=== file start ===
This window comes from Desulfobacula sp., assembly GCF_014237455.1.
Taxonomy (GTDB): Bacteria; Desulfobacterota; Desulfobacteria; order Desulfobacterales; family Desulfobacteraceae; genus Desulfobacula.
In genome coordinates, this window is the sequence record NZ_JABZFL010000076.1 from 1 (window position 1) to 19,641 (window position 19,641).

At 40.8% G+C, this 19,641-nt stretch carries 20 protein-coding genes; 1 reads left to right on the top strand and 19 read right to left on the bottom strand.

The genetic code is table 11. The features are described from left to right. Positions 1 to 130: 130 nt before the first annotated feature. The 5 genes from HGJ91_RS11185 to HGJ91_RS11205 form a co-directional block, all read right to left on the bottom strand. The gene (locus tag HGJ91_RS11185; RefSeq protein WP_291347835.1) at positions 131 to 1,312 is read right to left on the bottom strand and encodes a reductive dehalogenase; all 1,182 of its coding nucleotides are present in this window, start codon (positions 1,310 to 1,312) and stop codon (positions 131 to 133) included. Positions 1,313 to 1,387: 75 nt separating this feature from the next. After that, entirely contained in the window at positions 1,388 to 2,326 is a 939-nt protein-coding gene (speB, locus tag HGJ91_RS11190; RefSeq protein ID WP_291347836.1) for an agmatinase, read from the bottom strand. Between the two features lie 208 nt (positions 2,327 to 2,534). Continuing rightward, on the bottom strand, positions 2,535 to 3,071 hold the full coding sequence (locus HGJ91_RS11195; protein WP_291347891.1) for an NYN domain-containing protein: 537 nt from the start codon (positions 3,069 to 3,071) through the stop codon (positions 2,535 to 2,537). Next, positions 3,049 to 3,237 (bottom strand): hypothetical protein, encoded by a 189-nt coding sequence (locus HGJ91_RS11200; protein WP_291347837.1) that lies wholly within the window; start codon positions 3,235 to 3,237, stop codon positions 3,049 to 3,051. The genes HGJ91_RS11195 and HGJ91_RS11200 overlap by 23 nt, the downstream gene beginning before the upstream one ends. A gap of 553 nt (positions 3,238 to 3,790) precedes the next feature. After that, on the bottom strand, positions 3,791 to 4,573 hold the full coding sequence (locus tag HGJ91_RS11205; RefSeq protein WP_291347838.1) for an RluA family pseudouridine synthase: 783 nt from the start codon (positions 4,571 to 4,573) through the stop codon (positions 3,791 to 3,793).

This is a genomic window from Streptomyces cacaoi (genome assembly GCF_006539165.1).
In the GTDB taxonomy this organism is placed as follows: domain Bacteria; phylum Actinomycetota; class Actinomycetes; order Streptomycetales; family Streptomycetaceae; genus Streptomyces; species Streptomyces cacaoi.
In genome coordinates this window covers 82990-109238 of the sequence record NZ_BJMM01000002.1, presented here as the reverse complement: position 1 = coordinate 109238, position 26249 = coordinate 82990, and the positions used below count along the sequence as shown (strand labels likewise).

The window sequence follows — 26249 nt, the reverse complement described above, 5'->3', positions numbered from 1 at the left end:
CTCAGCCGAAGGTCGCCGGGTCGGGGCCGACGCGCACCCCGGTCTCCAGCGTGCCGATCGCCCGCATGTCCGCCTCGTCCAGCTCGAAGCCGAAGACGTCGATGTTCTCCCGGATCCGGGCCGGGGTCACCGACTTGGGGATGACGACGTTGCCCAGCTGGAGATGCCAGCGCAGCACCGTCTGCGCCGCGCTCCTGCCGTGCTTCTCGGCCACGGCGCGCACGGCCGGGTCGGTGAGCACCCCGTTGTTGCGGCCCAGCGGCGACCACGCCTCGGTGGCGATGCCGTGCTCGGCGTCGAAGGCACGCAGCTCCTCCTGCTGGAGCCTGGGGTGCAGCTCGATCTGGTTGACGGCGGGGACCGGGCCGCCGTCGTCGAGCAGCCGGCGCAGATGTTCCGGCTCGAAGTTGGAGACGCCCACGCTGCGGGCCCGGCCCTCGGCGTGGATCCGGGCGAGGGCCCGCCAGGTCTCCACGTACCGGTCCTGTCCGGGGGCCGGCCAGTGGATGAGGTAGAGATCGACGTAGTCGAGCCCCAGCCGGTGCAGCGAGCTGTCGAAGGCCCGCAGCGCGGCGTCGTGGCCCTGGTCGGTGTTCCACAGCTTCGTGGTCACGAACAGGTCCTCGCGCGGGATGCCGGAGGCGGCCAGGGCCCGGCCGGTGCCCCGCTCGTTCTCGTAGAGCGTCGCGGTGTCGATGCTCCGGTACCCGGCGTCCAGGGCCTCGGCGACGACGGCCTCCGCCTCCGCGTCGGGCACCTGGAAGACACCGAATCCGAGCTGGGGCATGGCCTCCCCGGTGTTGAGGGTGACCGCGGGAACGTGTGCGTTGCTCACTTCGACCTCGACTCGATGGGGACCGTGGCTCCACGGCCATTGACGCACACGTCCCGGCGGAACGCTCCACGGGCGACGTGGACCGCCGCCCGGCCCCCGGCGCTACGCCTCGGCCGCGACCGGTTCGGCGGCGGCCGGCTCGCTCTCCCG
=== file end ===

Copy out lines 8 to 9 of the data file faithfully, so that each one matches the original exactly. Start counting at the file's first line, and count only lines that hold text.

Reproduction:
In genome coordinates this window covers 82990-109238 of the sequence record NZ_BJMM01000002.1, presented here as the reverse complement: position 1 = coordinate 109238, position 26249 = coordinate 82990, and the positions used below count along the sequence as shown (strand labels likewise).

The window sequence follows — 26249 nt, the reverse complement described above, 5'->3', positions numbered from 1 at the left end: